The phone is ringing, the kids are screaming, you had a 10-hour workday and no sleep the night before, your head is pounding, the car needs gas ... whew! It's enough to stress out even Super Mom and Dad.
The beverage industry has come up with a new wave of drinks that promise to help consumers slow down a life that is in constant fast-forward. These relaxation drinks claim to help you feel relaxed, focused, calm and even sleepy for a peaceful night's rest.
Steve Panzella, president of the company that makes the relaxation shot beverage Mini Chill, says that these soothing drinks are better alternatives to drinking alcohol or taking sleep aids as a way to unwind. Panzella also says that when people are stressed and overwhelmed, "adding caffeine to that equation might be a bad thing, because it will just make you more stressed out, more anxious and less productive."
Many of these beverages claim to contain "natural herbs" -- such as valerian root, kava extract, rose hips and melatonin. Although they may sound like appealing alternatives to chemicals, little scientific research has been done on these herbal ingredients.
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"The herbs may be natural, but that doesn't mean that they aren't dangerous or don't have side effects," says Lona Sandon, a registered dietitian and assistant professor of clinical nutrition at the University of Texas Southwestern Medical Center at Dallas. "The buyer still needs to be very aware and take caution. I don't think we can claim that [these drinks] are a safer alternative to things that are already out there."
Though science and natural medicine may take opposing sides, it is clear to the consumer that a lot of promise is being packed into a small container. We decided to try out some of the most popular beverages on the market to see if their claims were hard to swallow or easy to stomach.
Mary Jane's Relaxing Soda
Promises, promises: "Enjoy euphoric relaxation that's all natural, plain and simple," says the sodalike glass bottle. The drug reference in the brand name attracts teens and young adults and definitely attracts the attention of consumers. It also warns consumers to drink no more than 2 bottles a day ... hmmm.
What's inside: kava extract, which is found in some relaxation teas
Are we down with it? The soda tastes like a Coca-Cola with less syrup. Though it was tasty, the only relaxing that I experienced was the blood sugar crash from the 39 grams of sugar in every bottle.
Find it: relaxingsoda.com for $2.29 a can.
Promises, promises: Its slogan is "unwind from the grind."
What's inside: 5 milligrams of melatonin, which is a chemical that the brain produces naturally to tell the body to fall asleep
Are we down with it? Unfortunately, I still felt drowsy after being awake for a couple hours the next morning.
Find it: Relaxation shots (2 fluid ounces) are sold at Smoothie King for $3.99 and some 7-Eleven stores.
Promises, promises: "Dr. formulated to make you feel calm, focused & happy."
What's inside: valerian root, and some other things we can't pronounce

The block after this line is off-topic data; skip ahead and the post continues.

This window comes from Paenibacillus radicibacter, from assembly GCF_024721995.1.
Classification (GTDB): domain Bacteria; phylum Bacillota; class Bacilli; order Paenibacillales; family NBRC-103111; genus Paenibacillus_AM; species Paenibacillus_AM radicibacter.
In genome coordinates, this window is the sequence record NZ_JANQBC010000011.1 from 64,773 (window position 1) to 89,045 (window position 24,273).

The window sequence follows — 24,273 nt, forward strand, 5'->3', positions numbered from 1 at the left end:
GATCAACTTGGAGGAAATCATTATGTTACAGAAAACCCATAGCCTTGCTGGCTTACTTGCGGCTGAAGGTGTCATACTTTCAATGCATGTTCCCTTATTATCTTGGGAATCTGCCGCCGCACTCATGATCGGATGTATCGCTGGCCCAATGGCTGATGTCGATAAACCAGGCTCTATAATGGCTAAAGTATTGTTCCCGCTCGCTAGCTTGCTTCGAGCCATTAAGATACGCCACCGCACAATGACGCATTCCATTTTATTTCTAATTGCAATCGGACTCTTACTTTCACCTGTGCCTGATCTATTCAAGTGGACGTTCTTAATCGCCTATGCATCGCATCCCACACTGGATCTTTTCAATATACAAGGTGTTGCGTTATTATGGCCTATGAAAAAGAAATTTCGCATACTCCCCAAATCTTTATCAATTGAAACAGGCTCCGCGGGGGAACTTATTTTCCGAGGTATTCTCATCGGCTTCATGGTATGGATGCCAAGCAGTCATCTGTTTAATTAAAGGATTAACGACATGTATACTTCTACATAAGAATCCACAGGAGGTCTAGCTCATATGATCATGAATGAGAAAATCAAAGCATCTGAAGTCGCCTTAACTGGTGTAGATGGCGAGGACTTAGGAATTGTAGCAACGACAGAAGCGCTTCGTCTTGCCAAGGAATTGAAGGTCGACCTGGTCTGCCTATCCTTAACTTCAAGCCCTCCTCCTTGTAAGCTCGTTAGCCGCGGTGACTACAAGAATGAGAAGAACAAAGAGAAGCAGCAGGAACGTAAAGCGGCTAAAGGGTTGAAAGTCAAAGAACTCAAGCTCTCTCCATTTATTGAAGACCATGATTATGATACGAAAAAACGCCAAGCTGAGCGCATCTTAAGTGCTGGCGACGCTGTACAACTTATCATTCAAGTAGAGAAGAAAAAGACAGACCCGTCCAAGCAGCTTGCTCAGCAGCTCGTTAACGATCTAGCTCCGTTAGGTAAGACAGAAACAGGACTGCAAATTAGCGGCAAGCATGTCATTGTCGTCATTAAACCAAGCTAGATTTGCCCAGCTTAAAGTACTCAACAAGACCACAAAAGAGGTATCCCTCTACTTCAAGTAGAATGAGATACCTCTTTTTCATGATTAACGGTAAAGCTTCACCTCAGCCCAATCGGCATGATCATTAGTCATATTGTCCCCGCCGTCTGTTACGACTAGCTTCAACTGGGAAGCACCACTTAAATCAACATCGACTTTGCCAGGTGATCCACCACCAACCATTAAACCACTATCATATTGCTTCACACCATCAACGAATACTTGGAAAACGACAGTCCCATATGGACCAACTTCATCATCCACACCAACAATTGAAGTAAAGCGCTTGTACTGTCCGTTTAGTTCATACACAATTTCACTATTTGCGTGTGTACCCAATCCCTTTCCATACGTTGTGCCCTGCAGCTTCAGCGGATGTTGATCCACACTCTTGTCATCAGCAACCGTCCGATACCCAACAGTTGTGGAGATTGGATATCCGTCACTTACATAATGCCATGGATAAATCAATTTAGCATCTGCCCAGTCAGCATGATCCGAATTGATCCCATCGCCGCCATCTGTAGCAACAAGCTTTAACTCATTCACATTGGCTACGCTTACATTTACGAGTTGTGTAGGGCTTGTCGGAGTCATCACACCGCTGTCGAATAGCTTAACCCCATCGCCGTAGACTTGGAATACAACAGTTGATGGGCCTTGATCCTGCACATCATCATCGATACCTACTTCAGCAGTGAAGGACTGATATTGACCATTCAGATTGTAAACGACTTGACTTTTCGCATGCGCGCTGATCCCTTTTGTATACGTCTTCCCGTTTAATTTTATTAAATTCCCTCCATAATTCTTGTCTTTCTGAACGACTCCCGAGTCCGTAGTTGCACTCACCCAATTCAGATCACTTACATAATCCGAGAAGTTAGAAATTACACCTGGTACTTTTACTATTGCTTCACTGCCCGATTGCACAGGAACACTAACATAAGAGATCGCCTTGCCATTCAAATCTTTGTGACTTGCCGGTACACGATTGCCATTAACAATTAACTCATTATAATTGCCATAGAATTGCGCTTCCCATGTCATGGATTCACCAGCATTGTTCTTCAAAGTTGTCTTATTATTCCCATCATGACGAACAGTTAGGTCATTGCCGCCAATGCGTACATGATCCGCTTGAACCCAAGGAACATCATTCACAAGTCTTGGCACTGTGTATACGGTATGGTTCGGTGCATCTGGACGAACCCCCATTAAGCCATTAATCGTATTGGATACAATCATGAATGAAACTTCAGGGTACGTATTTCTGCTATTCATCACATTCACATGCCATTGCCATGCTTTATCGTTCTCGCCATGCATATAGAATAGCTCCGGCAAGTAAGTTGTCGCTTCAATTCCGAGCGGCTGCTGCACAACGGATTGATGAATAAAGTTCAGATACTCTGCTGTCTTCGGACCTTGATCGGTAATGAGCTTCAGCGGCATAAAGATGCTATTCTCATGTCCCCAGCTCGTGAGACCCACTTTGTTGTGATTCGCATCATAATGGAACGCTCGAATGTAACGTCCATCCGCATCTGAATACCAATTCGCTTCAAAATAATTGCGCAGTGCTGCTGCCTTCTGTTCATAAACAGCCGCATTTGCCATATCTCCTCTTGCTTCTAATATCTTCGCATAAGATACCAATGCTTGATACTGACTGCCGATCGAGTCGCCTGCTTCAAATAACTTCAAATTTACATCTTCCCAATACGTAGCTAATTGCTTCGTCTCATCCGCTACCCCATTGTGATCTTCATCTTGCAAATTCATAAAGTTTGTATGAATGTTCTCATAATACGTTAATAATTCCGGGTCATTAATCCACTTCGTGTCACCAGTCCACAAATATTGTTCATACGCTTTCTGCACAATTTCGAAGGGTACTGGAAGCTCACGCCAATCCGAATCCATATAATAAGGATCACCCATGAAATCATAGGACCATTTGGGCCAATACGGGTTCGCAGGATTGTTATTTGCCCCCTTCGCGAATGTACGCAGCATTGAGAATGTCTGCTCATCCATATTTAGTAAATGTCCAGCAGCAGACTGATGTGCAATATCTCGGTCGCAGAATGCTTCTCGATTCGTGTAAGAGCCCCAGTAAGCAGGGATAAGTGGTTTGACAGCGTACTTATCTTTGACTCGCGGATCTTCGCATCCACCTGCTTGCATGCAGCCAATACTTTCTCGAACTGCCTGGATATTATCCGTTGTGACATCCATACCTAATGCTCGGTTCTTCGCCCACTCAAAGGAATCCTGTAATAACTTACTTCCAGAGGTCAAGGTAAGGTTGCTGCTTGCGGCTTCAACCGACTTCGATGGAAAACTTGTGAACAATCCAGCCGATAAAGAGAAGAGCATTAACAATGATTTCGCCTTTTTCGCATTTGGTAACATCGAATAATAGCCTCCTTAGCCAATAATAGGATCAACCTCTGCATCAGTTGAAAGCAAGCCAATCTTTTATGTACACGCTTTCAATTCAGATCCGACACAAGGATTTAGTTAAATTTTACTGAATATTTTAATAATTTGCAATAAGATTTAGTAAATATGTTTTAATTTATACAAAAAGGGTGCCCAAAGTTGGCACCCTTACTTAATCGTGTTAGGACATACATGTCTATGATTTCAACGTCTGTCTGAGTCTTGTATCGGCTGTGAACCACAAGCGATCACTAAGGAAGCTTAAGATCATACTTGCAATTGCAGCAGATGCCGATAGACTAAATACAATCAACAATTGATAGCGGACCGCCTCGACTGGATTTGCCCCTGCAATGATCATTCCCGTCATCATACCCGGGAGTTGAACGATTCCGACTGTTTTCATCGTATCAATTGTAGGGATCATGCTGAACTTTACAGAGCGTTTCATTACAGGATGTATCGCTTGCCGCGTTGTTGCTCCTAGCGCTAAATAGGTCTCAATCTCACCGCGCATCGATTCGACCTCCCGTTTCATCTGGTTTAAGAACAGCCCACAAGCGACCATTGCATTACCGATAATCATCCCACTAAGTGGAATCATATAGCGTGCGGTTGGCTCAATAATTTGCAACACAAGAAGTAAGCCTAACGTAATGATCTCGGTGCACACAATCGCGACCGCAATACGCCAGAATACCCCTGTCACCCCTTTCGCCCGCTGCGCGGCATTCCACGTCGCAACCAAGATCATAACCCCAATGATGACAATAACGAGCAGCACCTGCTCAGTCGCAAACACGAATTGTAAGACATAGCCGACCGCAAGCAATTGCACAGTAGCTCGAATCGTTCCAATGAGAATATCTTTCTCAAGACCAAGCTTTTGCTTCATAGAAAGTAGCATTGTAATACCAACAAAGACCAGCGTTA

Are we down with it? Though the taste wasn't the greatest, it came in a small shot form and didn't contain melatonin so it can be taken during the middle of a stressful workday.
Find it: Some 7-Eleven stores and minichill.com.
Promises, promises: On the can, it says it is an "Extreme Relaxation Beverage" and the slogan beneath that states "slow your roll"
What's inside: Melatonin, valerian root and rose hips ... oh, and lots of sugar.
Are we down with it? Slightly carbonated, with a subtle grape flavor. The drink is crisp and refreshing, but it contains two servings with 110 calories each per can and 55 total grams of sugar. I didn't feel much effect from the "relaxing" herbs.
Find it: www.drankbeverage.com
Promises, promises: "Calm down, relax the body, focus the mind"
What's inside: B vitamins, rose hips, valerian root and more sugar. Also comes in two other flavors: Berry Calming and Classic Lemon-Lime.
Are we down with it? Tastes very similar to Drank because it is carbonated and has a more potent grape flavor. This drink only has 100 calories per can and does not make you want to nap after you drink it, either.
Find it: Sold at some 7-Eleven stores for $2.60 a can or at mypurplestuff.com
Promises, promises: "A delicious berry-flavored tea that helps you chill out and relax ... naturally!"
What's inside: melatonin, fruit juice and only 30 calories per serving.
Are we down with it? Has a strong taste of natural cherry juice and other fruit flavors. The bottle contains four servings so you can have more bang for your buck. Plus, it only has 1 gram of melatonin per serving, so you won't hit the snooze button over and over in the morning.
Find it: Sold at some Walmart stores.
Promises, promises: The bottle, clearly labeled as a sleep aid, tells consumers to get at least seven hours of sleep when taking the product. "Relaxation, Nighttime Rejuvenation and Renewal. Awake Refreshed!"
What's inside: vitamin A, calcium, magnesium, melatonin and natural plant extracts
Are we down with it? It tastes like a fruity orange Dreamsicle popsicle. When they say to have at least seven hours to sleep ... they mean it!
Find it: www.agrolabs.com